An inside look at NASCAR Hall of Fame Voting Day
May 23, 2014, Kenny Bruce, NASCAR.com
MEET THE 2015 CLASS: Bill Elliott | Fred Lorenzen | Wendell Scott | Joe Weatherly | Rex White
LANDMARK AWARD WINNER: Anne B. France
FULL HALL OF FAME COVERAGE
What goes on behind closed doors when the NASCAR Hall of Fame voting panel meets each year to select the upcoming class of five inductees?
Are there outright endorsements? Questions? Discussions? Disagreements?
Yes, yes, yes and you bet.
This year's meeting, held May 21 at the Charlotte Convention Center, wasn't much different than the previous five gatherings. Except for the addition of the Landmark Award, which debuted this year, the process was very similar to those of years past.
It begins with a group photograph, an official time stamp of sorts to get things started, and ends a little more than four hours later with the announcement that five new inductees have been determined.
In between? If you are a fan of the sport and wish to learn something about its history, it's Christmas come early.
Many of the same faces of legends in the sport -- for one reason or another -- sat side-by-side with those who work on the periphery. For the first time, the Sprint Cup Series' defending champion was also a part of the process. This year, it was Jimmie Johnson. Next year?
"I hope I get to come back soon," the six-time champion said.
Here is a look at how this year's selection process progressed:
Created as a way to honor "outstanding contributions to NASCAR," the nominees consisted of Martinsville track founder H. Clay Earles; Anne B. France, wife of NASCAR founder William H.G. France; Raymond Parks, the first championship-winning car owner for today's Sprint Cup Series; R.J. Reynolds executive Ralph Seagraves; and longtime sportscaster Ken Squier.
Unlike voting for the Hall of Fame, two separate votes were taken for the Landmark Award. After initial discussions, the first vote was taken, and the three nominees receiving the most votes were determined.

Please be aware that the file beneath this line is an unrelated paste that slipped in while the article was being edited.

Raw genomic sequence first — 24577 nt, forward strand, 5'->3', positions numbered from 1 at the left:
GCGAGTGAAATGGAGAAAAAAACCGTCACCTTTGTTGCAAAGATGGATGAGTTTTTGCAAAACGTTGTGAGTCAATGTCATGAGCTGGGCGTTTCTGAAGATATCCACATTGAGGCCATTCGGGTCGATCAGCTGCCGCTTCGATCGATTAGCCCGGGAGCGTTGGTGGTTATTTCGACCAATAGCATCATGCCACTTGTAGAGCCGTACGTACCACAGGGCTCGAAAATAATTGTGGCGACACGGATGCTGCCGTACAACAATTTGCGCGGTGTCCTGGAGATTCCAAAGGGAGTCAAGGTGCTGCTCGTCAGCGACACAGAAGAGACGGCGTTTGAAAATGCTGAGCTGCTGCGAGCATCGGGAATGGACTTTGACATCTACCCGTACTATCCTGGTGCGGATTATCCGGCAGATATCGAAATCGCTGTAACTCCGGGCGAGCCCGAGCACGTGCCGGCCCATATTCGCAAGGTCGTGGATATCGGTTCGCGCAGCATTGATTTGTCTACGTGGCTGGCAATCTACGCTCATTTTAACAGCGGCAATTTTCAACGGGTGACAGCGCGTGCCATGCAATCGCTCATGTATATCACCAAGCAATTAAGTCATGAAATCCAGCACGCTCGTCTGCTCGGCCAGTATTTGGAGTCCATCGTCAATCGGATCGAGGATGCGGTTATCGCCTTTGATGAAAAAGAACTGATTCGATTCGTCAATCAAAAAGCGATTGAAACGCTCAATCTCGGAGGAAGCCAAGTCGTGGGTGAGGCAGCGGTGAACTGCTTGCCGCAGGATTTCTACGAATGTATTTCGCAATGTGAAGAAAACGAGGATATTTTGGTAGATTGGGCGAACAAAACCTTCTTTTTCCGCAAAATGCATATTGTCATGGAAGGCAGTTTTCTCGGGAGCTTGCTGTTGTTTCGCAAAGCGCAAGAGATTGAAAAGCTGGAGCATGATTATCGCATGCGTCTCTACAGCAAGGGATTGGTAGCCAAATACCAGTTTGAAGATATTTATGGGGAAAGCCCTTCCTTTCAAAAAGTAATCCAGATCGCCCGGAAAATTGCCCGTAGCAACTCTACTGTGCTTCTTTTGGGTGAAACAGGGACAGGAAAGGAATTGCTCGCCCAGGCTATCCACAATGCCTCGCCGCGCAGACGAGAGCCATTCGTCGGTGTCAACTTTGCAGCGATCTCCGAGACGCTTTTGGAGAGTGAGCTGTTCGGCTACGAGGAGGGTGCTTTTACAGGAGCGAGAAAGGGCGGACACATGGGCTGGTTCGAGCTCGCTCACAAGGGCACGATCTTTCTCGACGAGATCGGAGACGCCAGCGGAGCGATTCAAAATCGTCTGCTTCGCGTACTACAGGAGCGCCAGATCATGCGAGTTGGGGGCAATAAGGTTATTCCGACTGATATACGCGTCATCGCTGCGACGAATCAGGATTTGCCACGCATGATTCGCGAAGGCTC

Much of the initial conversations during the morning session focused on the contributions of Squier and Seagraves, with several late comments explaining the role France played. General observation was that it appeared likely that those three would appear on the final ballot.
NASCAR Hall of Fame Nominees
Conversations concerning the accomplishments of engine builder/car owner Robert Yates opened the Hall of Fame discussion phase, but talk quickly turned to Wendell Scott. It was clear that many felt the timing was right for Scott, who was making his third appearance on the ballot.
And just as quickly, as is often the case during the voting process, the subject of conversation shifted. The names of Joe Weatherly, Bill Elliott, Terry Labonte and Rex White cropped up. Speedway Motorsports Inc. founder Bruton Smith and Fred Lorenzen were discussed with talk of what they did for the sport as well what each accomplished.
And then it was time for lunch. Which is perhaps the best "unofficial" time to mull over what's been said and discuss key facts that have surfaced.
Curtis Turner, an afterthought earlier, eased into the conversation during the afternoon session, as did former champion Benny Parsons. Many of those that didn't generate a lot of back-and-forth during the morning meeting were suddenly getting plenty of attention, including Ray Fox, Bobby Isaac, Jerry Cook and Buddy Baker.
As the discussion phase began to come to a close, it was one veteran who put it best, noting that, "Of all the votes we've had, this is by far the hardest." Few disagreed.
Landmark Award finalists were announced with additional discussion before a final vote was taken.
Shortly afterward, the ballots for the 2015 class of the NASCAR Hall of Fame were handed out.
After more than four hours of discussion, each ballot was marked, signed and collected.
There were 20 nominees on the ballot when the day began, and at some point each name came up for discussion. No one was overlooked. The conversations among the group were lively, cordial and most of all they were informative.
For many in the room, taking part in the voting is a learning experience as much as it is a selection process. For others, it's more of a remembering process, a chance to recall and relate past experiences and to pass on knowledge that was gained first-hand.
And at day's end, each left with a little something else. A sense of pride in what they'd been asked to do, and a sense of accomplishment with the end result.